|Excerpt from A LIGHT IN THE DARK ©
By Fran McNabb
Margaret Daniels stood in ankle deep snow.
Deep in thought, she broke a twig into tiny
pieces, tossed each little segment into a
stream inches from her feet, then watched
them bob in the ripples before disappearing
beneath the clear water.
Nothing disturbed the silence of the surrounding
forest except the rippling water
and an occasional
rustling in the underbrush.
She closed her eyes and inhaled the clear
mountain air. This is exactly
what I need.
Finally, I can think.
For as long as she could remember, she'd
been coming to this park, first
of her parents then with her
with so much happening in the
past few months,
she needed this solitude.
She tossed the last twig into
the water and
headed toward her cabin to once
her Christmas vacation alone
in the Southern
Appalachian Mountain Range of
The familiar quaintness of the
its worn, mismatched furniture,
as much as its huge fireplace
do. Right now only an electric
off its heat from the corner
of the room.
At check-in Joe apologized for
the wood waiting for her, but
her she'd have a blazing fire
in her fireplace
soon. Now too old to haul wood
have someone else deliver it.
Before she had time to open her
the sound of crunching ice on
trail outside signaled the arrival
firewood. She left the suitcase
on the bed
and answered the heavy knock
at the door.
"Mrs. Daniels? I have a
load of wood
Margaret looked beyond the red
to the logs in the truck. "Thank
I was expecting it."
"Yeah, Joe wasn't going
to be satisfied
until I got these logs to you."
Margaret pulled her attention
back to the
man and looked up into a friendly
"That's just like Joe. He
me the whole time I'm up here."
The man glanced at the empty
Margaret. "He said you're
up here alone.
Is that true?"
Margaret hesitated. The man wasn't
a park ranger uniform, but knowing
send someone who couldn't be
nodded. "I come up here
every year about
this time -- sort of a working
He backed up against the railing
out a pack of gum, took one for
then offered her a stick.
"Thank you." How long
had it been
since she'd had a piece of gum?
"I'm Paul Reynor. Don't
you get lonesome
up here? I mean, it's none of
but this isn't the most desirable
spend Christmas. It's perfect
roasting on an open fire, but
carolers are going to have one
heck of a
time finding your cabin."
His eyes, the color of deep milk chocolate,
twinkled as his face relaxed
into a crooked
Margaret smiled at his attempt to humor her.
Probably in his early forties,
he wore the
look of a hard-working family
"You're right," she said deciding
to go along with his mountain
don't get many carolers. I think
missing streetlight that's keeping
He looked out at the snow-covered road, where
a dented red truck sat next to
Towncar. "A streetlight
help. Of course, a street wouldn't
They both chuckled, then stood in the waning
daylight. It felt good to laugh,
it had been a stranger who had
emotion. After hibernating for
the past few
weeks grading stacks of essays,
felt a weight slip away.
Feeling comfortable in the man's presence,
she leaned against the doorjamb
herself by offering a bold invitation.
haven't had time to make anything
way of refreshments, but could
I offer you
a cup of hot chocolate for bringing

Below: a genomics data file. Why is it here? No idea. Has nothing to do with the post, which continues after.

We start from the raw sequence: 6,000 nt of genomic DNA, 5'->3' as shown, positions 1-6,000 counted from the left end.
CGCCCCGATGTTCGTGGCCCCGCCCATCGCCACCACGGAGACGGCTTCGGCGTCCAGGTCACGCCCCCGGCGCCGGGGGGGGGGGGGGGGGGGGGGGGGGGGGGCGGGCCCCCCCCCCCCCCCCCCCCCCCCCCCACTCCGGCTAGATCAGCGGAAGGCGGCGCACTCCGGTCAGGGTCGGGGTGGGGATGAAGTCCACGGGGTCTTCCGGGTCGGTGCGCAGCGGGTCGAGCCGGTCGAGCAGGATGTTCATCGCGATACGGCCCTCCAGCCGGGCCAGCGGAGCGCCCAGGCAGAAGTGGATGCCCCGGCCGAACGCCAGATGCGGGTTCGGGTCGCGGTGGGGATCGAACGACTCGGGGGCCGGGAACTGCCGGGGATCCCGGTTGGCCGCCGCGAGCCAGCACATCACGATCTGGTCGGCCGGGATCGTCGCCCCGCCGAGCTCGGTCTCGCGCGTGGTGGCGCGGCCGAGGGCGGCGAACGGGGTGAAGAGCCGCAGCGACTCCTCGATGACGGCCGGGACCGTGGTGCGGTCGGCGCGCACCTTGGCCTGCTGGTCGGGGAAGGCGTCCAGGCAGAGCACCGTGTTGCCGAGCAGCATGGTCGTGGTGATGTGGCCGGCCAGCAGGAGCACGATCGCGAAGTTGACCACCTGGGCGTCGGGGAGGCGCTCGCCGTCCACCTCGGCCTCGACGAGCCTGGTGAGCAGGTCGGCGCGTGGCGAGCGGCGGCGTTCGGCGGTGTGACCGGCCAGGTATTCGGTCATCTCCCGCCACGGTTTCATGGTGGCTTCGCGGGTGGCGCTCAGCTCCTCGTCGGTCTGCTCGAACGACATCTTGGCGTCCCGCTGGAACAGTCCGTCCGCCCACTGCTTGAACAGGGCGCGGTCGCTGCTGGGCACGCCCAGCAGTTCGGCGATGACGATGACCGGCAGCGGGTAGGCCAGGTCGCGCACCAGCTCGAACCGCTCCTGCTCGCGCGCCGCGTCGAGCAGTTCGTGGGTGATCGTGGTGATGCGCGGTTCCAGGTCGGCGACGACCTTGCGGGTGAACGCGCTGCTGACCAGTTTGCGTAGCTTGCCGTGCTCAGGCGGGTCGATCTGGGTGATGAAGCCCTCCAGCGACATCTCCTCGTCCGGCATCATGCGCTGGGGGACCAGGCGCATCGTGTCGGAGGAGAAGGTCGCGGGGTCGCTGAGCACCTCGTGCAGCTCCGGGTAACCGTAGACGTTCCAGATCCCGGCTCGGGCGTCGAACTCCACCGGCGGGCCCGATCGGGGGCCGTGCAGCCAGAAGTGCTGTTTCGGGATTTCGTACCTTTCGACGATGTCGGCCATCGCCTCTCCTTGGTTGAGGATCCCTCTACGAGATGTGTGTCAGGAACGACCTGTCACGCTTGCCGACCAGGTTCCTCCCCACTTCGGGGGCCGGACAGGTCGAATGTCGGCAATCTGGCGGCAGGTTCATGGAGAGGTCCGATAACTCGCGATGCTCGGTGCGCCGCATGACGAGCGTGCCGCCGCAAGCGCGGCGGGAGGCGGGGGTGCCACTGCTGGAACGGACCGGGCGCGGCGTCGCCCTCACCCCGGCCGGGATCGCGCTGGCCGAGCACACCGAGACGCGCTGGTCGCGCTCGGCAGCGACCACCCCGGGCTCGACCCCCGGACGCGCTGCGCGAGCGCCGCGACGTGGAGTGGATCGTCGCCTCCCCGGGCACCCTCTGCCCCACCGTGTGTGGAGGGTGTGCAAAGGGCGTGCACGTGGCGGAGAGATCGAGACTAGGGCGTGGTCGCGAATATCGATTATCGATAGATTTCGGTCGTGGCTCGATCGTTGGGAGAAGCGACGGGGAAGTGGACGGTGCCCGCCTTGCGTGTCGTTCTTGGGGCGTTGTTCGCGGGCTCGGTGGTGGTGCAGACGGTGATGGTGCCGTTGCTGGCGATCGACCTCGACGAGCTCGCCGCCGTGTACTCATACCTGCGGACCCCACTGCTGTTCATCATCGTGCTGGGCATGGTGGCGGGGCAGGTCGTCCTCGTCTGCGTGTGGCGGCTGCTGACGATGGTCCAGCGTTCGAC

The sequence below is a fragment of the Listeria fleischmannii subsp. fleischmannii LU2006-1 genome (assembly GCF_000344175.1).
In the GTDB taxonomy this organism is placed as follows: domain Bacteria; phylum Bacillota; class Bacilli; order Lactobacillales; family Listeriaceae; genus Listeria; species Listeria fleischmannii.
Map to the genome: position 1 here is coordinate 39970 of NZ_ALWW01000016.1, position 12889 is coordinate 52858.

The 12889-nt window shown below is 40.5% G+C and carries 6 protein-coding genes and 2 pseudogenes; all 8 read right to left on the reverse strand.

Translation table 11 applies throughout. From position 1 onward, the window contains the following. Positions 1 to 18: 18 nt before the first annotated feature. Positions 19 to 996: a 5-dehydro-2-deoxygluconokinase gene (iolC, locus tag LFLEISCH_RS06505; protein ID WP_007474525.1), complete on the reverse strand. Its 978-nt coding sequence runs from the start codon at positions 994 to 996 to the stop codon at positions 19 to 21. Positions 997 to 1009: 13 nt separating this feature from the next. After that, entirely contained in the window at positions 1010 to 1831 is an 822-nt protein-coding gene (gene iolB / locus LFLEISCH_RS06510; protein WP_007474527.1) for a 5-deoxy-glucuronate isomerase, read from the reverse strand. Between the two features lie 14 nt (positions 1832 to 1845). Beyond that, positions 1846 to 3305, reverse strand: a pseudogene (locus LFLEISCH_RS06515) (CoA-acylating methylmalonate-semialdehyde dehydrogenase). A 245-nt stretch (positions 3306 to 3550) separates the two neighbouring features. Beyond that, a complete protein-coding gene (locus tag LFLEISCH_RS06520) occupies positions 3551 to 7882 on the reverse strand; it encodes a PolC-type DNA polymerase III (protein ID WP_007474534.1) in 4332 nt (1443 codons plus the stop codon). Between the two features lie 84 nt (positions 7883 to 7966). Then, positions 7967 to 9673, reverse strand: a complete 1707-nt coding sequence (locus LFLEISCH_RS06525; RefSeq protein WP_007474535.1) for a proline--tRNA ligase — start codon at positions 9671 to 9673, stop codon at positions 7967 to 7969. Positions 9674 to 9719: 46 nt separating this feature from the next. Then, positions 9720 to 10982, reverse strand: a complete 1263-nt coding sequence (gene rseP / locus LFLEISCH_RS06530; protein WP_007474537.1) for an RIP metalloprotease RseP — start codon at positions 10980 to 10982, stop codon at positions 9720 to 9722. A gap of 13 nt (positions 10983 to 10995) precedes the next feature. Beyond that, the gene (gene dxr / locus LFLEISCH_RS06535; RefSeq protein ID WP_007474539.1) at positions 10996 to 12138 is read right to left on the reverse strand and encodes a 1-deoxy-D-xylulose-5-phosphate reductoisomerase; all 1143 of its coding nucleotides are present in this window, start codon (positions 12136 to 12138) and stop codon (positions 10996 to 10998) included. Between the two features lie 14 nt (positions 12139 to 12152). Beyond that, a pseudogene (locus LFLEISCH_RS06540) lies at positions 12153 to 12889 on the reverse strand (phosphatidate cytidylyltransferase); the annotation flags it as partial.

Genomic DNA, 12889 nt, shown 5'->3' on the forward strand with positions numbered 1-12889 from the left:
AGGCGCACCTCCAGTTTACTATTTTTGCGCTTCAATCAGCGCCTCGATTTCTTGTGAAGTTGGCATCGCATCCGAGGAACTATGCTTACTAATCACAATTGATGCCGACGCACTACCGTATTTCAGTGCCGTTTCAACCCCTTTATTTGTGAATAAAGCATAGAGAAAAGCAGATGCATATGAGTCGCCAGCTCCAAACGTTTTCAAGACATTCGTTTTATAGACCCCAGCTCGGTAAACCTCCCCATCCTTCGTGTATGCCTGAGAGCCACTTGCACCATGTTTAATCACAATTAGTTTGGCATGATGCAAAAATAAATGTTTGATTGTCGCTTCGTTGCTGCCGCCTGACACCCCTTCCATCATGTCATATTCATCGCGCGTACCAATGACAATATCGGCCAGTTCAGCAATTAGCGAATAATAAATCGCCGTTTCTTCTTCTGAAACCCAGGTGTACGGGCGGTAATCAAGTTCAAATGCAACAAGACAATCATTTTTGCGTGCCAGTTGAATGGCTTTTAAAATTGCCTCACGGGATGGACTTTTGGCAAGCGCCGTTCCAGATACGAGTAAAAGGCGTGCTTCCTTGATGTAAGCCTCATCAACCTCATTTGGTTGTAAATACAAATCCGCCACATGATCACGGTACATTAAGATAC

up to me?"
He looked at his watch. "That sounds
good, but it's getting late."
Pushing aside a little sting of disappointment,
she smiled. "I understand."
"I appreciate your offer, but I've got
my sister and her family up for the weekend,
and if I'm late, she'll worry. She's never
gotten used to driving in the snow and thinks
no one else should either. I'll haul this
wood in for you, and then get your fire started."
He pushed away from his railing, piled several
logs in his arms, then strode past her. After
taking several loads into the house and stacking
another outside near her steps, he came back
in and knelt by the fireplace. He arranged
a small pile of kindling, then nursed a fire
until it caught.
Satisfied that it would burn, he stood up
and dusted his pants. "Keep close tabs
on that basket of kindling. Don't let yourself
"Thank you. I'll do that." Normally
she wouldn't have asked anything personal
of a stranger, but something about this man
piqued her curiosity. "Do you live around
here? I've been coming up here for years,
but I don't think I remember seeing you before."
"I live south of here, not far, almost
to the Virginia state line. Moved back last
summer." He looked back at the fireplace.
"I think I'll carry in some more logs
"No need--" But he was already
out the door.
Raising an eyebrow, she smiled at his take-charge
attitude. Her Edward had also been a man
in control, but his long, lean lines, suave
dress, and scholarly manner left little else
in common with Paul.
Still, something about Paul touched a chord
deep in the center of her being. Margaret
almost laughed out loud at that thought.
She'd known the man less than five minutes.
How could he strike anything within her?
She opened the door just in time for him
to back through with another armful of wood.
Small chips clung to the sleeve of his jacket.
Without thinking, she reached out to remove
a piece, but pulled her hand back before
she embarrassed herself by touching a complete
stranger. Thankful that he hadn't noticed
her action, she let out a deep breath, then
helped him stack the wood by the hearth.
Margaret knew she was probably in his way,
but she enjoyed watching him toss the wood
without any effort from the pile to the bin.
He was meticulous, filling the bin to the
rim, then picking up the fine chips that
had fallen on the floor.
For the last couple of years since Edward's
death, Margaret had accustomed herself to
doing things alone. Why she would get such
pleasure from watching this man do such a
menial thing puzzled her.
With the woodbin full, Paul stood up and
brushed off his pants legs. "That ought
to hold you."
She placed her hands on her knees to push
herself up, but realized he'd held out his
hand to help. For a moment she looked at
his large hand. Even without touching him,
she could see the calluses and toughened